Regarding Groupon's "math"
In response to the surprising amount of attention generated by our closing and my claim of what caused it, Groupon has been all over the internet asserting the math doesn't support my contention that it was my decision to engage with Groupon that financially broke our backs.
Their argument consists of two parts:
- only 18 percent of the Groupon coupons sold were redeemed (i.e., we're talking a negligible amount of money) and,
- they have already paid us two thirds of even that amount.
In the first place, 18 percent of the number of coupons sold represents nearly $2,600.00 worth of waffles. Now, remember, Groupon has already collected something like $7,150 from people, at least half of which is ours.*
Even though we'd already laid out most of the money for the $2,600.00 worth of waffles we'd served to Grouponistas by the middle of June when we received our first check from them, the check was for only $1,063.03.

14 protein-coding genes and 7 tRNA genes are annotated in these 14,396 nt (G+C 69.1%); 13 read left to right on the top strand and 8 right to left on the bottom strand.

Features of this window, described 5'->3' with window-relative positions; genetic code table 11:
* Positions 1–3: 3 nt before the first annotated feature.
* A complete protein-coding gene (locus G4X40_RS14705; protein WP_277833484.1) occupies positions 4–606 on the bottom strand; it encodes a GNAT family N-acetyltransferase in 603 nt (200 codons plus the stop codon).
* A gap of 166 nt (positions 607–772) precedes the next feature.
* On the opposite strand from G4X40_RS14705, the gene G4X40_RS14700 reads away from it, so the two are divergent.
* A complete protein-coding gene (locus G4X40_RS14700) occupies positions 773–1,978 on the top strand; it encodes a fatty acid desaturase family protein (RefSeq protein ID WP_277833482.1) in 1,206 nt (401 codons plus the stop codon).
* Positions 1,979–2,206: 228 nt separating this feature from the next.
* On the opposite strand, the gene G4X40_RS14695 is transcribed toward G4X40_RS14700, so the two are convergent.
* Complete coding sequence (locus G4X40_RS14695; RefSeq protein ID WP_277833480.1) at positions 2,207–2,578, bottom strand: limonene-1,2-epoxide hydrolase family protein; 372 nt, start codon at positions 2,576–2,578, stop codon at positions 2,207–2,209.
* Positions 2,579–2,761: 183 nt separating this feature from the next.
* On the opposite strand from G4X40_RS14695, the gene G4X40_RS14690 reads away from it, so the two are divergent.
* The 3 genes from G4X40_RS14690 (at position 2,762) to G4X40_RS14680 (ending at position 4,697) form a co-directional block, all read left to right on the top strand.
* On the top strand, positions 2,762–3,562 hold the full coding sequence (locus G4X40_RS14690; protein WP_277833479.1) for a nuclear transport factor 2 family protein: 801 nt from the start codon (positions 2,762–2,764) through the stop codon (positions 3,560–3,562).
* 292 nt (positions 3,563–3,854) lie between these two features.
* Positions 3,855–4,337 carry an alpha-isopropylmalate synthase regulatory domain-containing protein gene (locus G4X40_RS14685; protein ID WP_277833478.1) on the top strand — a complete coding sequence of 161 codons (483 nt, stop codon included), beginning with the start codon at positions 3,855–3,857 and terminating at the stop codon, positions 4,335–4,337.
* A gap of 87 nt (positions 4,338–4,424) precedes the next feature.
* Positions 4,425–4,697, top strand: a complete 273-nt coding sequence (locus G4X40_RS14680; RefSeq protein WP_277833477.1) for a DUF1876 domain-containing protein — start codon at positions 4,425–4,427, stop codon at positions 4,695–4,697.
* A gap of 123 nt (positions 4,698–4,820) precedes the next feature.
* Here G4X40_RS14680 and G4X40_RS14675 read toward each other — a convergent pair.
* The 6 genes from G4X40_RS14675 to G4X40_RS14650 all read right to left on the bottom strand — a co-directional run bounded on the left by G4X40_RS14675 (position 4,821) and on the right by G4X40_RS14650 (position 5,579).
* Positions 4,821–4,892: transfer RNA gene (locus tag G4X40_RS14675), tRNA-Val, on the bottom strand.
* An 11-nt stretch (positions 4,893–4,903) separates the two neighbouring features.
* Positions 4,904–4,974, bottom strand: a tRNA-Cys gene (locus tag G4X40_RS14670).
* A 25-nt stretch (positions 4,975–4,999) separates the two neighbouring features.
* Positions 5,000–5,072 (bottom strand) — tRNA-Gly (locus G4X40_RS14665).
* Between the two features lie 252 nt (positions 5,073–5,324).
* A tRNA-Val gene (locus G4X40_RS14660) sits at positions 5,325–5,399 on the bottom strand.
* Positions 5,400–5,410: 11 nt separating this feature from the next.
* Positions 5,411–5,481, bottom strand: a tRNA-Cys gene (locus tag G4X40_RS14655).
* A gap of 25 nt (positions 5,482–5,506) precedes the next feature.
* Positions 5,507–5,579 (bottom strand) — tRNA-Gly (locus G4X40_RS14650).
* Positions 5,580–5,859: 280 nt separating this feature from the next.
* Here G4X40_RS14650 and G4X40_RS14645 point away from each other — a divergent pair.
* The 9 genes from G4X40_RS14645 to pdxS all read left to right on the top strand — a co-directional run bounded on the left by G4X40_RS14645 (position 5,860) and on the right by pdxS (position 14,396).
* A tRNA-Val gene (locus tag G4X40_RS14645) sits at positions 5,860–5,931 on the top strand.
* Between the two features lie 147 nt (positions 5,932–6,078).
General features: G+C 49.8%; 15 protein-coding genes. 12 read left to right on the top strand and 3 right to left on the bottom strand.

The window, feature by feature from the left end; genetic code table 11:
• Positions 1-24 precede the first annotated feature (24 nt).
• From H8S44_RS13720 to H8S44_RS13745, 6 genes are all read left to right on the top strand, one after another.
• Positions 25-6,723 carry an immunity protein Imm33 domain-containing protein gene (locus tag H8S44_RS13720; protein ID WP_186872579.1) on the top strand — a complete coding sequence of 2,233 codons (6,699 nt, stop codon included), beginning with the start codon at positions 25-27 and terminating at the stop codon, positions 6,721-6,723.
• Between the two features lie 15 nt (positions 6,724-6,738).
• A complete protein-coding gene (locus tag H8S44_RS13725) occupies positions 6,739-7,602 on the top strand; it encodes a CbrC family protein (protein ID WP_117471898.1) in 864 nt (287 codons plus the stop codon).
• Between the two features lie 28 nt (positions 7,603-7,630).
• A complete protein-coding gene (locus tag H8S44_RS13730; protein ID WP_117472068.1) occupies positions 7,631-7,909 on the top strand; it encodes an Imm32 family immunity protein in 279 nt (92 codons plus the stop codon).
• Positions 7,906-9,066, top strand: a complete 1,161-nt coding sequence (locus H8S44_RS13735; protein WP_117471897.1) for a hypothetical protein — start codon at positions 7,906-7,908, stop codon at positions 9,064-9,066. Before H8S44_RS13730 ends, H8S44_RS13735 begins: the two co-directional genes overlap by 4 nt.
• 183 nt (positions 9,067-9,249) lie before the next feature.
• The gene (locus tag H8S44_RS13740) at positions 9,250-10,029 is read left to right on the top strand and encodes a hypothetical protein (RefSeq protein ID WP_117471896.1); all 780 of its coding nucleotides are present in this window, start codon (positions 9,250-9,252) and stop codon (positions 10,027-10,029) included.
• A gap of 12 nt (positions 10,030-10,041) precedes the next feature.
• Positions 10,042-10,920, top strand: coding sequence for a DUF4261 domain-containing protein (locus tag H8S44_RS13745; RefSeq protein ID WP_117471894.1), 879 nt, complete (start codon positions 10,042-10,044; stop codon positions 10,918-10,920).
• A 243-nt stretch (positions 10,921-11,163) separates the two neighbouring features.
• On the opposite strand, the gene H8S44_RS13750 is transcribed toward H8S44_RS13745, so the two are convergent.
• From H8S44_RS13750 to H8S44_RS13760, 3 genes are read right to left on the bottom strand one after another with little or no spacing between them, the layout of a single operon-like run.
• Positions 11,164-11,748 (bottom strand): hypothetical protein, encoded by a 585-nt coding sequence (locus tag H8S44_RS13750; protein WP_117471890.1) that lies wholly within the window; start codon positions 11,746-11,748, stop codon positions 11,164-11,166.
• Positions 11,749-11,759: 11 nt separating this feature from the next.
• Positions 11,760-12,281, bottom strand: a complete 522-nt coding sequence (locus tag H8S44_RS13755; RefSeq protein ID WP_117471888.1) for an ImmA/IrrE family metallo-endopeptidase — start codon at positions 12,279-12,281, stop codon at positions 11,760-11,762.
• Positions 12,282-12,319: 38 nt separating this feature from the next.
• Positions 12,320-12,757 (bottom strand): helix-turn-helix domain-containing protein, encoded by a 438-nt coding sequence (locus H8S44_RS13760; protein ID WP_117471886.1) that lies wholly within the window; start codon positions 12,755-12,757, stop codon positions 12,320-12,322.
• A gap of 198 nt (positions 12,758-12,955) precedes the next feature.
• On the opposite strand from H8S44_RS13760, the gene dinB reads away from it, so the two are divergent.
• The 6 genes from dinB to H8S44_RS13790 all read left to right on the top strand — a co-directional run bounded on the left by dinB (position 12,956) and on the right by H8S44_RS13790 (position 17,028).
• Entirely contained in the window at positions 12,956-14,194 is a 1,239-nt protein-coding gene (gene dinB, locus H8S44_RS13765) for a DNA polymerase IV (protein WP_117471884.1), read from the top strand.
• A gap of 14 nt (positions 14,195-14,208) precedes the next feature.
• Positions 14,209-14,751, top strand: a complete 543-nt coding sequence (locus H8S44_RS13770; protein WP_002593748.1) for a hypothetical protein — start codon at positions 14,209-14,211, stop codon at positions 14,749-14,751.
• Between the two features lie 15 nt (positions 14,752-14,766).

And then we had to wait for the rest of our money. Now, $2,600.00 may be chump change to a corporation that earned $1.6 billion last year, but to a new business trying to survive on a shoestring, it's a lot.
In the second place, Groupon's claim that they've already paid us two thirds of our money is misleading. We only received the second check from Groupon (also for $1,063.03) this past Saturday, more than a week after we were forced to close our doors. On the day we were forced to close our doors for good, Groupon had only paid us a little over a thousand dollars, even though they'd collected more than seven times that amount two months earlier.
In short, straightforwardness, if not math skills, are as lacking at Groupon as expeditiousness.
*I tried to get the exact figures from the Back Alley Waffles account on the Groupon site, but, oddly, my login information suddenly doesn't seem to work. So, the figures cited, while close to accurate, are from memory and so not exact.